The tabloid newspapers have certainly had a field day with Jim Rose's primary curriculum proposals. "Back to the hotch potch of the Sixties", "Our children let down once again", "Have the politicians learned nothing at all?" they cry. Even the saner columnists have been having a pop. It is easier to knock the proposals than consider carefully what they might mean.
Primary teachers, however, are broadly enthusiastic. Most agree that a carefully constructed, integrated curriculum for young children is a sensible idea, and it will fit neatly with the changes in the early years agenda.
The trouble is politicians take notice of the press, and with it hollering about the imminent death of geography and history, will they cock it all up again? Probably. Even if they don't, the whole thing is still a potential minefield.
The insistence on ever increasing dollops of information technology is the bit that worries me. I wonder if Sir Jim knows how often the equipment fails, or how quickly it goes out of date, or how much a projector lamp costs ... especially if six go at once? At least I'll have retired by 2012, when the Government insists primary schools must have "managed electronic learning environments". Has nothing been learned from the shambles of the computerised health service? But hopefully, Sir Jim has taken careful stock of the things that work.
I have been in primary education so long, I have watched all sorts of fashions come and go ... and reappear, pretending to be something new.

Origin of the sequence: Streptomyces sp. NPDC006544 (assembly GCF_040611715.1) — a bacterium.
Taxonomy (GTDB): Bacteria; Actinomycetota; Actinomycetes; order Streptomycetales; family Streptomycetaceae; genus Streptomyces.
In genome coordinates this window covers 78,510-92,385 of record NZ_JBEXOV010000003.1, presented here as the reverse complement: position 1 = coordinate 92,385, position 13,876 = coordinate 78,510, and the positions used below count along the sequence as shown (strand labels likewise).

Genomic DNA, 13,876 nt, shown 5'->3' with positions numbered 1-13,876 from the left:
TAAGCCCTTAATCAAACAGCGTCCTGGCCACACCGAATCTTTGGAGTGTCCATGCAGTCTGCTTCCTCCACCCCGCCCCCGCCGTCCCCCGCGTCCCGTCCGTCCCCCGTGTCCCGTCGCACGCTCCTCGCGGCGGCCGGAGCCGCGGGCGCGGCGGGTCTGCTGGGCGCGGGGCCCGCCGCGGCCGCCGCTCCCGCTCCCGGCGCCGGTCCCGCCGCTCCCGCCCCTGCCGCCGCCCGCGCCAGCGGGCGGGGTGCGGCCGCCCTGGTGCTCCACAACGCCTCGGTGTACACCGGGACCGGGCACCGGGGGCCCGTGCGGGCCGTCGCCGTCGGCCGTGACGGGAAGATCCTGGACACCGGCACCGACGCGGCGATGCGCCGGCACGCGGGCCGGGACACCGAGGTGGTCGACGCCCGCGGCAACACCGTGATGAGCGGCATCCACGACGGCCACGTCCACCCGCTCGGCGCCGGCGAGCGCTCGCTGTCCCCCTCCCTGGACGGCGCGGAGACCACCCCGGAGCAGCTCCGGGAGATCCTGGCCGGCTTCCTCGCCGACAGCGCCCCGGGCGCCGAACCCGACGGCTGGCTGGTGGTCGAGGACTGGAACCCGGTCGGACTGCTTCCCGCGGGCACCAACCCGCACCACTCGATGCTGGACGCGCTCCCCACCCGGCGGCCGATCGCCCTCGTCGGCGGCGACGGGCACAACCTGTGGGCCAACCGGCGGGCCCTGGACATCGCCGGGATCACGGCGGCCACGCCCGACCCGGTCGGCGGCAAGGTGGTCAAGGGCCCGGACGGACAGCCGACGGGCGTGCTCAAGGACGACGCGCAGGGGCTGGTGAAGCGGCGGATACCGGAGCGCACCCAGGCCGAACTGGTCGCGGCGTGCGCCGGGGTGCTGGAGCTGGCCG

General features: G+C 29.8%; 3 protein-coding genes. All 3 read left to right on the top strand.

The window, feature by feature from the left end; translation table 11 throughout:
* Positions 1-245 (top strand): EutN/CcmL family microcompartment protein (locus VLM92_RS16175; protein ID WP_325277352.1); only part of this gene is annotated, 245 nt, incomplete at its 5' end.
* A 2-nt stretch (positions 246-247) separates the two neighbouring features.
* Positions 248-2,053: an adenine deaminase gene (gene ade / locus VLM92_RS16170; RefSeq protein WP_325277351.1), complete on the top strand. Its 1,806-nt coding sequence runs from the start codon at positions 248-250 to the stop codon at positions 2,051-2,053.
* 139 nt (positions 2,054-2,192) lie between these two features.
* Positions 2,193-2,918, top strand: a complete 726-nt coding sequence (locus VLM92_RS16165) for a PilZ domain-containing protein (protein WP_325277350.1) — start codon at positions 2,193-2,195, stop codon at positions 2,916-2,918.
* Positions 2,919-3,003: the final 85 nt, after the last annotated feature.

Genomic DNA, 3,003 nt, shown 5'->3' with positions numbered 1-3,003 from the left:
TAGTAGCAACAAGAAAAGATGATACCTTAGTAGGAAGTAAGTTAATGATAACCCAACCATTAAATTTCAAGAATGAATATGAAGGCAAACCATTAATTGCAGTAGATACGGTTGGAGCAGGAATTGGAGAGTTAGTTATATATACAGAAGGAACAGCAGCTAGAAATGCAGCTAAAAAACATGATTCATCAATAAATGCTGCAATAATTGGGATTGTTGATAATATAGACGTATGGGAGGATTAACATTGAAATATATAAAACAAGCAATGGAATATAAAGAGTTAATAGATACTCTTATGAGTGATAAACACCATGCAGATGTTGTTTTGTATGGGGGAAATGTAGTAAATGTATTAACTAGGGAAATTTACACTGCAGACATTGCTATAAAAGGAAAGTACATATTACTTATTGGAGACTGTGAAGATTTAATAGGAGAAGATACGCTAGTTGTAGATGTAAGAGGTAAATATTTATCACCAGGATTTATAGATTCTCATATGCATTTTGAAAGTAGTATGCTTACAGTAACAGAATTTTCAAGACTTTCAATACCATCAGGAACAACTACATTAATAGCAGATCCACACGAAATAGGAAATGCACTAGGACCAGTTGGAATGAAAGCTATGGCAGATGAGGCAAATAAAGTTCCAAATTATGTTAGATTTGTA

I entered teaching at an interesting point. On my final practice, in 1960s Greenwich, each child in the class had a copy of the same book and took a turn in reading out some sentences. It was tough on those who could barely read, but at least reading was going on.
By that September, the Plowden report, Children and their Primary Schools, was revolutionising education in the shires, and the inner cities were expected to follow suit. The child was intended to be "the agent of his own learning", and it was assumed that if you surrounded children with books and equipment, their interests and enthusiasms would lead them virtually to educate themselves.
To a certain extent, it worked in the shires ... for children from homes where parents read to them, played them music and went walking in the fields with them. In tough, inner city schools, where far more structure was needed, it didn't work so well. Classrooms often resembled wet playtimes, teachers gave up in despair, and inner city children - those who most needed top quality teaching - often learned very little.
The sledgehammer of the national curriculum stopped all that. At least there was now structure, but it was unwieldy, overloaded, badly considered and constricting for innovative teachers.
Change after change followed and because teachers are inventive people, they have made it work tolerably well. It has never been completely right, though.
A child's primary years should be such an exciting time, filled with learning pleasure. At the moment, they are still ground down by interminable testing while their teachers run around like headless chickens, collecting masses of data, which merely wastes precious teaching and learning time.
The Government needs test results to persuade voters that education standards are continually rising. Despite the fact that Sats have now been totally discredited, this form of aggressive testing and insistence on number crunching is still with us. And that is what might destroy the new curriculum.
Sir Jim has got his work cut out. But he has made a promising start and I will watch with interest.
Mike Kent is headteacher of Comber Grove Primary in Camberwell, south London.